A ship arrives in the middle of a downtown city
intersection. Although there is no port, people
depart the wooden ship with family belongings
stuffed into suitcases, saying, “So this is the New
World. Who knew it would take this long to arrive?”
Men and women walk past them on sidewalks,
Men and women walk past them on sidewalks,
staring into phones, cursing some inner lack.
The newly disembarked hold hands, begin to sing
a hymn forbidden in the land of their ancestry.
All around them, skyscrapers reflect clouds, loom
above them to move along, or he will ticket them
for an unlawful assembly. Where are your permits?
Children hide in the long skirts of young mothers
caressing their golden hair. Was this the land they left
the old country to find? Their leaders urge caution.
Maybe they should reboard the ship for the night?
but the captain has pulled up the gangplank. The ship
is sailing away without them. Evening draws its veil
as a kettle of people tightens around the newcomers.
They begin to chant. Assimilate! Assimilate!
I’m fascinated by the poems in Waterloo, Ontario poet Chris Banks’ fourth full-length poetry collection, Midlife Action Figure (Toronto ON: ECW Press, 2019), a book that follows his Bonfires (Gibsons BC: Nightwood Editions/Junction Books, 2003), Winter Cranes (ECW Press, 2011) and The Cloud Versus Grand Unification Theory (ECW Press, 2017). The poems are densely thick and incredibly rich, akin, somewhat, to a lyric molasses in which a reader is caught up in an unexpected lyric flow. Perhaps molasses isn’t the right word, but the comparison suggests a thickness, and a poetry in which one can’t easily pull away from. Set in three numbered sections, his poems are big poems (although each averaging a page in length) wrestling with big ideas and big questions, including, as he writes in “Big Questions”: “Twenty years on, why keep / making art?”
As the title suggests, the collection explores that nebulous idea of “midlife,” although one that isn’t necessarily one fraught with anxiety or even resignation (although both are present, as threads, through), but more as a curiosity around and exploration of mortality. Consider, also, that (according to an interview Rob Taylor conducted with Banks for PRISM International, posted October 12, 2017) the original title for the manuscript was “The Book Of The Dead For Dummies.” In numerous poems, he offers a variety of specific questions and statements on writing and poetics, something he has done in previous works, opening the poem as much as a poetic as a sequence of expositions, from “Most days / writing a poem is like watching a pot waiting / to be filled.” and “This is an honest / poem, and even it is on the grift.” from “Honesty,” or “Someone’s handwritten / notes in the margins: Love this one! Huzzah!” from “Reading So-and-So’s Selected Poems in a Used Bookstore,” to “I wish I could tell / you I am the only one in this poem” from “Kintsugi.” Banks’ poems are a kind of lyric collage, each poem set as an accumulation of queries, statements and observations on writing, pop culture, family, society, the human disconnects that media and the internet furthers, the crisis of climate change, mortality and just about everything. Banks offers his thoughts and observations from the intimate to the spiritual to the quietly mundane, all of which wraps itself around the question of survival, and how we might navigate and exist in the world as responsible and healthy humans. How did we get here, and where are we going? How is it even possible to exist during these times? His poems offer an optimism, but one that has been battered around for some time, and one that begins to question itself. “Beauty rewrites its own code.” he writes, to open the poem “Simulation”: “The authentic / is another souvenir most people throw away.”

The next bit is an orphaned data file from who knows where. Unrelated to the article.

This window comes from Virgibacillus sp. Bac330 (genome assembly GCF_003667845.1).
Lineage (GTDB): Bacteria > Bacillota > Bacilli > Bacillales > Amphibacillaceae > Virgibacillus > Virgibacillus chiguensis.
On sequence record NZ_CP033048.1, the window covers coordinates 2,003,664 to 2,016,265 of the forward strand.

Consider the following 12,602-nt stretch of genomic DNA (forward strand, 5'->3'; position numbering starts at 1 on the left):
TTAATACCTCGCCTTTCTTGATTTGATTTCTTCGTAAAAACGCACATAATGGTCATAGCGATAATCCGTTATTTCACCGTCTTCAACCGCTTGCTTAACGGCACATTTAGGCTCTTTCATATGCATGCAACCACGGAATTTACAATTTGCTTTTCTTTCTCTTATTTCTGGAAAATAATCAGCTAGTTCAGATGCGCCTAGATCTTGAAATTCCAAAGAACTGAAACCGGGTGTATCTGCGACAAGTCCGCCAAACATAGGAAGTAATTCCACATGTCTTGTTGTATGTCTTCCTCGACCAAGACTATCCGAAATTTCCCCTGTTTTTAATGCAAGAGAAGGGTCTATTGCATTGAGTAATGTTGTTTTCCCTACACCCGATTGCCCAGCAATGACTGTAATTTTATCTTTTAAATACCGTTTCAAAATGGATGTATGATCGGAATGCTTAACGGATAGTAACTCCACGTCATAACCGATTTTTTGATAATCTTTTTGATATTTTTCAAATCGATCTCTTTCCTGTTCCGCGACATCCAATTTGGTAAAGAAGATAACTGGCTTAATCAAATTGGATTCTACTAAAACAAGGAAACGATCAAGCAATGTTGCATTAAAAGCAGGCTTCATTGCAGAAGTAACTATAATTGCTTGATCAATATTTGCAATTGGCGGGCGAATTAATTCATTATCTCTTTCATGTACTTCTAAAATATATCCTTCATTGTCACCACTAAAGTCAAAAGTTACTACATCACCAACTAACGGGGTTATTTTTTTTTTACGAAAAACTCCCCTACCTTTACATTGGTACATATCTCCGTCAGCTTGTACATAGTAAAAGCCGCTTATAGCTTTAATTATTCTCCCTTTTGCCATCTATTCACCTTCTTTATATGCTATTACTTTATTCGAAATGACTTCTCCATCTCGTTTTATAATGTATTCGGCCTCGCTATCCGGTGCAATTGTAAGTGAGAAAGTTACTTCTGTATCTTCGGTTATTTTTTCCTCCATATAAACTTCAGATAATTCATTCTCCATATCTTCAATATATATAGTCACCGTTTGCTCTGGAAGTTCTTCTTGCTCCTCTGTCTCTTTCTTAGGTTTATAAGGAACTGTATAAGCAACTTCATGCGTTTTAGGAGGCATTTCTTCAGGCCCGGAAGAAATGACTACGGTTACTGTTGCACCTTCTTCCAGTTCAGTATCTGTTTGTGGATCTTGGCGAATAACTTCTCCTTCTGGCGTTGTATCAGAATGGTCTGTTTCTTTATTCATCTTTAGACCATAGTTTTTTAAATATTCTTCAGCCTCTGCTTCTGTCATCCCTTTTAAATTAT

No one wants the good china. Meet me
at the safe house. Pry up a few floorboards
and you are sure to find an old beer bottle.
Who wants my head on a platter? Pencil in
time for friends and enemies. The billet-doux
was lost in the move. Life is not packed
in Styrofoam. I’ll take a riot over the ho-hum.
Devastation over racketball. I will sign
your petition if you will sign mine. Change
should not require forms. My resentments
come in transcripts. Joy in hot pink neon.
Do you want the egg-salad or the gospel?
Own up to your hurts. My style is foreign
so the heart suffers. Obligations possess me
until I feel like a rolled-up tube of glue.
How did I get stuck in this meat locker?
At least, I have Dante and Beyoncé to keep
me company. Careers are scams. I am waiting
for the next great crusade. Let it be sharing
our inner lives. Tapestries of secrets. The
past declassified, and still parts omitted.
Who needs to be a prisoner of blue skies?
Ante up on hope, and I will double down
on happiness. Fly your banners. I give you
my assurance of a promised march over lands
full of payday loans, corporate retreats. Let me
put my armour on. This takes several years.